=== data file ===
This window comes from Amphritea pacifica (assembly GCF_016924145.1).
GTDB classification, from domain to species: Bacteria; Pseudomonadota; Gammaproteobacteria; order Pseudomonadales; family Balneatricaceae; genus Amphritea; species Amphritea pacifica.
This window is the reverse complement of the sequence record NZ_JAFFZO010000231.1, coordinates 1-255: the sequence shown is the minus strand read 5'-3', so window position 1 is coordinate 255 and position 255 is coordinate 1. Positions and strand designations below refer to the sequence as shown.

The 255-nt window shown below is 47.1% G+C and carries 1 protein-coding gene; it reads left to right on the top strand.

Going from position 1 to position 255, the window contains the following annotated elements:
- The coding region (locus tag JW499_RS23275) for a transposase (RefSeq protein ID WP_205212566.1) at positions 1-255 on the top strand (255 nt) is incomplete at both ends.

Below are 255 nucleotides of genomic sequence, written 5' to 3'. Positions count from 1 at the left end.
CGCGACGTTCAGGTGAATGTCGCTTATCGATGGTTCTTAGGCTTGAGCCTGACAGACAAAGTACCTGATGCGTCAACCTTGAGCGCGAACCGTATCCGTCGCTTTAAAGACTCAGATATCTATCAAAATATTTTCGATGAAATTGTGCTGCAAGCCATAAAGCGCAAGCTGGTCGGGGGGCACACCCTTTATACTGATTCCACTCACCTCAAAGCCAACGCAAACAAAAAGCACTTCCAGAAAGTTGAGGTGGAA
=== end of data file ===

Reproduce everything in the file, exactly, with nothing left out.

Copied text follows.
This window comes from Amphritea pacifica (assembly GCF_016924145.1).
GTDB classification, from domain to species: Bacteria; Pseudomonadota; Gammaproteobacteria; order Pseudomonadales; family Balneatricaceae; genus Amphritea; species Amphritea pacifica.
This window is the reverse complement of the sequence record NZ_JAFFZO010000231.1, coordinates 1-255: the sequence shown is the minus strand read 5'-3', so window position 1 is coordinate 255 and position 255 is coordinate 1. Positions and strand designations below refer to the sequence as shown.

The 255-nt window shown below is 47.1% G+C and carries 1 protein-coding gene; it reads left to right on the top strand.

Going from position 1 to position 255, the window contains the following annotated elements:
- The coding region (locus tag JW499_RS23275) for a transposase (RefSeq protein ID WP_205212566.1) at positions 1-255 on the top strand (255 nt) is incomplete at both ends.

Below are 255 nucleotides of genomic sequence, written 5' to 3'. Positions count from 1 at the left end.
CGCGACGTTCAGGTGAATGTCGCTTATCGATGGTTCTTAGGCTTGAGCCTGACAGACAAAGTACCTGATGCGTCAACCTTGAGCGCGAACCGTATCCGTCGCTTTAAAGACTCAGATATCTATCAAAATATTTTCGATGAAATTGTGCTGCAAGCCATAAAGCGCAAGCTGGTCGGGGGGCACACCCTTTATACTGATTCCACTCACCTCAAAGCCAACGCAAACAAAAAGCACTTCCAGAAAGTTGAGGTGGAA